The metaverse is a strange place. The outward visage of the social media giant is that it’s a place where people can express their views and their creativity. The truth of the matter is that it’s all a front for ad revenue. I know, it’s hardly a surprise, but in the interest of revenue, this gargantuan brand has declared war on photographers in the interest of cash flow.
You know those TikTok reposts you see all over Instagram? Well, it looks like the latest tweaks in Instagram’s algorithm is going to push them further down and reduce their reach.
Other than product tags announced a few days ago, Instagram has introduced a few more changes. One of them is “ranking on originality,” which should push original content rather than reposts from other social networks. Or as I see it – reposts from TikTok that Instagram’s flooded with.
After the test that started earlier this year, it’s official: Instagram’s chronological feed is finally back! If you still hate the algorithmic feed, you can turn things back the way they used to be six years ago. You can see the posts in the order that they were – but it’s just an option that’s not set by default.
Images of AI-generated humans aren’t exactly a new concept. But now, they’re available for licensing for the first time ever. VAIsual and PantherMedia have announced the availability to legally license 100% synthetically generated stock images.
It’s been so long that Instagram switched to “curated feed,” that most of us don’t have our hopes up to see posts in chronological order again. However, it’s about to happen after all! Early next year, Instagram says that it will introduce chronological feed again – well, at least for those who still want it.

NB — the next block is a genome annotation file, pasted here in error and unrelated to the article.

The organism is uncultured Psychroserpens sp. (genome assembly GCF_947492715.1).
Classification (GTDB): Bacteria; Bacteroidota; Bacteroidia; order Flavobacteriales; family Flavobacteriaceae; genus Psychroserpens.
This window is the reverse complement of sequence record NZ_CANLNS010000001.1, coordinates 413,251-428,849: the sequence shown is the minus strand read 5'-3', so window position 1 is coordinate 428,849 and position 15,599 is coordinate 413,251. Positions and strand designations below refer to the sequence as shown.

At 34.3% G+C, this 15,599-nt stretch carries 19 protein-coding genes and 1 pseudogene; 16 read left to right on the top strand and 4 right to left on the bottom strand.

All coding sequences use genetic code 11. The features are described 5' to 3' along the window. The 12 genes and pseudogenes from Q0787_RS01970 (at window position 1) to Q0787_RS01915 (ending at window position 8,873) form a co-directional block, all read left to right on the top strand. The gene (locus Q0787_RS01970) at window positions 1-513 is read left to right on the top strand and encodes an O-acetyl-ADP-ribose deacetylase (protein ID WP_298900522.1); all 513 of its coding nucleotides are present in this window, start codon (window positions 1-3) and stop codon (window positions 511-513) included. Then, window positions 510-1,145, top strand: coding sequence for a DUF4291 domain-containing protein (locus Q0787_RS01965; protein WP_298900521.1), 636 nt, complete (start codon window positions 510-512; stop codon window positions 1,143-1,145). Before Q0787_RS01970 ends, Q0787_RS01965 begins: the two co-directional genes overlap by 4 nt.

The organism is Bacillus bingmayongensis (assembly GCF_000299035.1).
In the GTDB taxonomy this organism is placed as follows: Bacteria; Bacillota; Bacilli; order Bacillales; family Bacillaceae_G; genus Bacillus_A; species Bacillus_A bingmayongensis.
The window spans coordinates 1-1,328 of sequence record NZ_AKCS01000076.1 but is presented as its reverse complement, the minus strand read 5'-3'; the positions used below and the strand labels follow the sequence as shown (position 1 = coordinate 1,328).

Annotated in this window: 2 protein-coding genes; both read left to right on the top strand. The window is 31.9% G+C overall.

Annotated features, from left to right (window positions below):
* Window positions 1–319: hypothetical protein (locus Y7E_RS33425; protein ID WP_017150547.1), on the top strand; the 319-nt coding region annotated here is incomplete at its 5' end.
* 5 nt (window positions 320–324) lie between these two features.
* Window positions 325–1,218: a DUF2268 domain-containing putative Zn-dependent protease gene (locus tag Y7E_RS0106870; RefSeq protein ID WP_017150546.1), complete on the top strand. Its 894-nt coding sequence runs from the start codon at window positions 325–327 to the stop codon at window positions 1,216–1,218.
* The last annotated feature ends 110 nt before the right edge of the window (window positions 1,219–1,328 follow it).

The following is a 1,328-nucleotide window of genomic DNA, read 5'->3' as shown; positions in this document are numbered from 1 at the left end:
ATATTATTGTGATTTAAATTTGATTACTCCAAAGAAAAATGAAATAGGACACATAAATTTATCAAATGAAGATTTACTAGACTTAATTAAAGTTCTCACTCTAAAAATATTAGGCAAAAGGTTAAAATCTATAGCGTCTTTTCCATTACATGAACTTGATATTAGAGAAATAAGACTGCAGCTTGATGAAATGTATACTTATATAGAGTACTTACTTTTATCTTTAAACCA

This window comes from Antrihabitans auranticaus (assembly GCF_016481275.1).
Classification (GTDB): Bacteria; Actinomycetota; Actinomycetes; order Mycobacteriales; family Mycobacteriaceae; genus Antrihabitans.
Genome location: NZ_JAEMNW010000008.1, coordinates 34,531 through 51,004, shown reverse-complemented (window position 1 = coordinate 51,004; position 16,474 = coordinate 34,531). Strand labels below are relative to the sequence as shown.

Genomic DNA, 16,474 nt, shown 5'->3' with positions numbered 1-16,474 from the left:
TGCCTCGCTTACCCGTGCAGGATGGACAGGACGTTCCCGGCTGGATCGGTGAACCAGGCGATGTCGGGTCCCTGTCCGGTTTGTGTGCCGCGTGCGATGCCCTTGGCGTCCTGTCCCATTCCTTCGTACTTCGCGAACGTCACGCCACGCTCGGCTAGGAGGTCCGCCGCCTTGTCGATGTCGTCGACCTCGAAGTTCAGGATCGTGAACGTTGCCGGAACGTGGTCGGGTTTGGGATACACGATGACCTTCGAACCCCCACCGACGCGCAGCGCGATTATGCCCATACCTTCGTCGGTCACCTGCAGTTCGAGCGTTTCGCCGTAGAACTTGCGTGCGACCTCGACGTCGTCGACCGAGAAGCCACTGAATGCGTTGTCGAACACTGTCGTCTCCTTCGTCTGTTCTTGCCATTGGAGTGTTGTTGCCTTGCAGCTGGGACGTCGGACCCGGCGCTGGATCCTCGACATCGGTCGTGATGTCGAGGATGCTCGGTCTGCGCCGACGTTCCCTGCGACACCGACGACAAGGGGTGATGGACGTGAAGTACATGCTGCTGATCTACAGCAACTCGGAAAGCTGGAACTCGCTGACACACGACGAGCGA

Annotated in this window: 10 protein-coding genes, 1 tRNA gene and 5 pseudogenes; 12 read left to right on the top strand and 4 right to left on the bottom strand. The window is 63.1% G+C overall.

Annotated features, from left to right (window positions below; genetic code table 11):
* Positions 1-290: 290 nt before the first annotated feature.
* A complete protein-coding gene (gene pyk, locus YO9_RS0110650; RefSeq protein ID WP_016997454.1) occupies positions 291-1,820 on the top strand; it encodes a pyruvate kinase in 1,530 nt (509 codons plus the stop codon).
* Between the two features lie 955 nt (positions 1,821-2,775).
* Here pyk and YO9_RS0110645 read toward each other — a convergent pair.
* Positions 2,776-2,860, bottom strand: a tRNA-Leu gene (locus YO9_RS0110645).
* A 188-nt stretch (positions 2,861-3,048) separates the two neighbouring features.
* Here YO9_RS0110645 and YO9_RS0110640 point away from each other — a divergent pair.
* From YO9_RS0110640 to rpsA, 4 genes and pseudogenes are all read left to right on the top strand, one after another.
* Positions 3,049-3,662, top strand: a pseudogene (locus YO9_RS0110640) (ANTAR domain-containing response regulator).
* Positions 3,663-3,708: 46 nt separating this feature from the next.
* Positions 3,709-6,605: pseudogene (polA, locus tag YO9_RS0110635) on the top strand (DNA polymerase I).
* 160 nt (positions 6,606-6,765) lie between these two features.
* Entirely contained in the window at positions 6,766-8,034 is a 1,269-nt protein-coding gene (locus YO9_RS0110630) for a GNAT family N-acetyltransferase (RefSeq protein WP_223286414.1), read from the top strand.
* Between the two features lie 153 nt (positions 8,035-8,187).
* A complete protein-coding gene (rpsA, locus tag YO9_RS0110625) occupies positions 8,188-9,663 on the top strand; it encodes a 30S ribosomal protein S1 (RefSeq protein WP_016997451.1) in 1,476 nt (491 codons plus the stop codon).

Researchers at the University of Washington have developed a deep learning method that only needs a single photo to make a believable video. If you have a photo of a waterfall, a river, smoke, or clouds, it predicts the previous and the next frame and creates a pretty cool animation.
There are now two ways of creating digital images with a camera. You can either follow a software-centric computational photography approach. The other way is to stick to traditional hardware-centric optical photography. The former is used with AI to help enhance the final image, the latter relies on the quality of the camera’s components (e.g. lens, sensor). The two techniques may differ, but they are not at all on a collision course. They can complement each other and even address each technique’s limitations.
The Instagram algorithm is something many of us love to hate. It’s an invisible entity we’ve been trying to beat over and over again to make our content more visible. But the truth is – none of us really know how exactly the algorithm works. Well, the company has finally decided to become more transparent about it and tell us more about how Instagram picks content for its users.